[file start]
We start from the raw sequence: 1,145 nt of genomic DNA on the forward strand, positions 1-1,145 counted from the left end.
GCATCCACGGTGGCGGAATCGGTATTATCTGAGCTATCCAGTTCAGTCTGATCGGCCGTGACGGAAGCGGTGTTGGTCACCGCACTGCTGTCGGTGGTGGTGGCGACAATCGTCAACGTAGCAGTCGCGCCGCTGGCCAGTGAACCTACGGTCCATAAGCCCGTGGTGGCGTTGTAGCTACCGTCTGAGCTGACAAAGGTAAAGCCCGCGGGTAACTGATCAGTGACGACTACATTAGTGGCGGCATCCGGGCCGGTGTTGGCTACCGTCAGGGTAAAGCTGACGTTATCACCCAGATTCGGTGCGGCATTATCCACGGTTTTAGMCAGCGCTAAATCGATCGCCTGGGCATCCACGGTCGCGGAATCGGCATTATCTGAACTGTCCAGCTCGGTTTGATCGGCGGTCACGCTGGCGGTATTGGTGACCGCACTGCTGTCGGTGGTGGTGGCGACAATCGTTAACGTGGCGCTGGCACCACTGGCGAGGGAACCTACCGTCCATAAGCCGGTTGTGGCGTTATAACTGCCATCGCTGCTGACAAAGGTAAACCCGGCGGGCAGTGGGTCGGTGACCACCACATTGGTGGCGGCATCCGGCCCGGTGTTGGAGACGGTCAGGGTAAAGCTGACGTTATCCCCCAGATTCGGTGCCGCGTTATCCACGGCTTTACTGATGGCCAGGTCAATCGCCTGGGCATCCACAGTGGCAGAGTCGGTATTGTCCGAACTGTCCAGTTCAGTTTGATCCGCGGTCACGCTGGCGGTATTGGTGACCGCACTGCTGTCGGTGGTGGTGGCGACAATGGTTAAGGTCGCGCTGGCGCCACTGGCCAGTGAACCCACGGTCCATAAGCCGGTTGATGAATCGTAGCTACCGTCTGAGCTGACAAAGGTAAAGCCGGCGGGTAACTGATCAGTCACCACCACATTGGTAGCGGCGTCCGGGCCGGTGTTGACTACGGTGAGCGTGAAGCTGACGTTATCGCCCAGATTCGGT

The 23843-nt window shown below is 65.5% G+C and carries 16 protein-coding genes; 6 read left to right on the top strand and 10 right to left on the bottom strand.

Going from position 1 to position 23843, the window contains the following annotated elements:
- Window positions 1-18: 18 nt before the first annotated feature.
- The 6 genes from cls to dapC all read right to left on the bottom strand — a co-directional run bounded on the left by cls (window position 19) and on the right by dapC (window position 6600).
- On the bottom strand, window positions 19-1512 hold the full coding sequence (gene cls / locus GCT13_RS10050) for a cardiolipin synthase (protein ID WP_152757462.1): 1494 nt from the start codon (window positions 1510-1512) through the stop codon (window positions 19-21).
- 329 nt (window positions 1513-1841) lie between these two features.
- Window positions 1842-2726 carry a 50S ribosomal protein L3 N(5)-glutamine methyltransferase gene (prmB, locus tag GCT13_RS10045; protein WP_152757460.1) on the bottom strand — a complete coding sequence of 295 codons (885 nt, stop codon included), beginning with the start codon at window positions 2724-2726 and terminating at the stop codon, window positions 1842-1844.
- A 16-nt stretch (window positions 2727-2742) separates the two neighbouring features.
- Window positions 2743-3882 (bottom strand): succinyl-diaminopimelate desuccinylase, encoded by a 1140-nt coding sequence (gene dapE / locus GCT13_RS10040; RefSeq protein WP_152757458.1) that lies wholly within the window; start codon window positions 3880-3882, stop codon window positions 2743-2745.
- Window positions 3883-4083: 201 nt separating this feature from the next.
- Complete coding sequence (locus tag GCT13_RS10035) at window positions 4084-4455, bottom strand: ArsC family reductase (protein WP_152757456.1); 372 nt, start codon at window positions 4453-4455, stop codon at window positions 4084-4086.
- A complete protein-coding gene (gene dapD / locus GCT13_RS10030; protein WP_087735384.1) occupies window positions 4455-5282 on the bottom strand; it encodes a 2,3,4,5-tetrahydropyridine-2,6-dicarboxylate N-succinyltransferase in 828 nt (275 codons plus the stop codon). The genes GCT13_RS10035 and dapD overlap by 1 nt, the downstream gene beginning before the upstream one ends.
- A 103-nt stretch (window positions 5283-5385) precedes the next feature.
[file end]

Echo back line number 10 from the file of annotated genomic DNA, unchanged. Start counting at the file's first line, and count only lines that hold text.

- A 16-nt stretch (window positions 2727-2742) separates the two neighbouring features.